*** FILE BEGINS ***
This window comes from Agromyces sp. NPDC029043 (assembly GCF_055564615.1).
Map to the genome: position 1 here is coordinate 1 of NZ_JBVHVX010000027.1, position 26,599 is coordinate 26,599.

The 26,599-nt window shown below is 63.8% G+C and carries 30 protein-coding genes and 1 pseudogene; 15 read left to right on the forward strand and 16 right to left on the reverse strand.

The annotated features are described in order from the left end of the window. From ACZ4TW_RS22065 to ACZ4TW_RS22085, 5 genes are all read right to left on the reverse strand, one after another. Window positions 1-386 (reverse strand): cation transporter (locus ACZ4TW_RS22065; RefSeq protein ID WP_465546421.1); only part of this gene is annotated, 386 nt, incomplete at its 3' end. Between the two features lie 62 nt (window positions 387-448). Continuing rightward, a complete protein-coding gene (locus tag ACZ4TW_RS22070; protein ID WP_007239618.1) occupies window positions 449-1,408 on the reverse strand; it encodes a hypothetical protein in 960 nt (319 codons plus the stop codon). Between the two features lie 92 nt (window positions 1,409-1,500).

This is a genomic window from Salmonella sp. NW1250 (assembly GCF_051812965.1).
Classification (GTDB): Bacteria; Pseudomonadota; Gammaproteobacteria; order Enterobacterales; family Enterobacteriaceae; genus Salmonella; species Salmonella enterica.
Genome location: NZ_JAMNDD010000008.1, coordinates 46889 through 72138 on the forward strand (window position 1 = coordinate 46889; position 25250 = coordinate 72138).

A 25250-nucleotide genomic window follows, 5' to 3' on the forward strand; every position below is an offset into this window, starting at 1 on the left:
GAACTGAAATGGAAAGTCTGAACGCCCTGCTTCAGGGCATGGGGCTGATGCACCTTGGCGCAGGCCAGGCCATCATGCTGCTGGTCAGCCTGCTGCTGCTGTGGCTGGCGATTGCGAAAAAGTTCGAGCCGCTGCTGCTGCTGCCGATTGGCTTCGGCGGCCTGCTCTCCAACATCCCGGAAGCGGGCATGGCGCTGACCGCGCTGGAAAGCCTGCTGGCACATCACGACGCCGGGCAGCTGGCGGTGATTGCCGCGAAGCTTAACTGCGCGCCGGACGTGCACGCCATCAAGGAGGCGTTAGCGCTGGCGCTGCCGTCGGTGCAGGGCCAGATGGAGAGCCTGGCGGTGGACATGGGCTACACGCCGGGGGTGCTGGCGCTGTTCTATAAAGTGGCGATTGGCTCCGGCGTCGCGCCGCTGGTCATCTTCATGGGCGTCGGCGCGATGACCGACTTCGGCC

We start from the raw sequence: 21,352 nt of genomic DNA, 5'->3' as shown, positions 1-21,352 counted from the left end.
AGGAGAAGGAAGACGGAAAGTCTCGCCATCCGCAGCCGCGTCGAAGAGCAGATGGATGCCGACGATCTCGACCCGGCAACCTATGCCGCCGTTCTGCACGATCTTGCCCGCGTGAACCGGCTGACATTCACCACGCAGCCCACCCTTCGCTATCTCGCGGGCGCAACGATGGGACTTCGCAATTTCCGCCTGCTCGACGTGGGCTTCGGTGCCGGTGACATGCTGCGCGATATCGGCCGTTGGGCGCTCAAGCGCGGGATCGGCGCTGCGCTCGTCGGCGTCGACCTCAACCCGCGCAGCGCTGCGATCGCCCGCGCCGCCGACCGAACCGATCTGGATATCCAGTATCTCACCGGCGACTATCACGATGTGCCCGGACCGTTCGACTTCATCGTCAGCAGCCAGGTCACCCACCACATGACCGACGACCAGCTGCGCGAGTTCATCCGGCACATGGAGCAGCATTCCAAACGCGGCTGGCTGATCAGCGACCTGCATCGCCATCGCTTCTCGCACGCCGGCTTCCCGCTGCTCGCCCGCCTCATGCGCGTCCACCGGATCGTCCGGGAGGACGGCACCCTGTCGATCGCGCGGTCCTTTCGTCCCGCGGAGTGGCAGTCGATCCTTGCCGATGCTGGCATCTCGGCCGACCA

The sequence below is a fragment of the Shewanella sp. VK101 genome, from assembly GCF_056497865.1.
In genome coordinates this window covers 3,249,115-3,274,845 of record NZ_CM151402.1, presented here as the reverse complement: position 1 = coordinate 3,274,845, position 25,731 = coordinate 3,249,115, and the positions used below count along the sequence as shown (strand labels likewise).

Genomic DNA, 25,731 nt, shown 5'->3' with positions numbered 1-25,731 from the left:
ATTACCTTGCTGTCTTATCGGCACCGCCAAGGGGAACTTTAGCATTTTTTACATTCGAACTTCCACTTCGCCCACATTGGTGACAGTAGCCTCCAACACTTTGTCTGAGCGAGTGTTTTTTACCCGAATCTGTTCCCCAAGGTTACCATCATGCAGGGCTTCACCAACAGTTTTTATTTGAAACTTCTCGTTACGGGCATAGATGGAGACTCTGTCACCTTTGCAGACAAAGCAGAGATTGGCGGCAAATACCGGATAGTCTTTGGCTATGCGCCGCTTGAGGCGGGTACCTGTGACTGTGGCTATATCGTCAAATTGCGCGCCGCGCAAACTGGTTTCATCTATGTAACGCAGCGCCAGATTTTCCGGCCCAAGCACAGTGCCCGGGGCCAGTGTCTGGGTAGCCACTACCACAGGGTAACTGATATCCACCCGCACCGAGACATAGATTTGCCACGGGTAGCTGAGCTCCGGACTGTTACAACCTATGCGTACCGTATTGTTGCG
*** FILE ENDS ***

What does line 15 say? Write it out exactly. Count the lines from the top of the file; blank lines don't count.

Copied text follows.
ATTACCTTGCTGTCTTATCGGCACCGCCAAGGGGAACTTTAGCATTTTTTACATTCGAACTTCCACTTCGCCCACATTGGTGACAGTAGCCTCCAACACTTTGTCTGAGCGAGTGTTTTTTACCCGAATCTGTTCCCCAAGGTTACCATCATGCAGGGCTTCACCAACAGTTTTTATTTGAAACTTCTCGTTACGGGCATAGATGGAGACTCTGTCACCTTTGCAGACAAAGCAGAGATTGGCGGCAAATACCGGATAGTCTTTGGCTATGCGCCGCTTGAGGCGGGTACCTGTGACTGTGGCTATATCGTCAAATTGCGCGCCGCGCAAACTGGTTTCATCTATGTAACGCAGCGCCAGATTTTCCGGCCCAAGCACAGTGCCCGGGGCCAGTGTCTGGGTAGCCACTACCACAGGGTAACTGATATCCACCCGCACCGAGACATAGATTTGCCACGGGTAGCTGAGCTCCGGACTGTTACAACCTATGCGTACCGTATTGTTGCG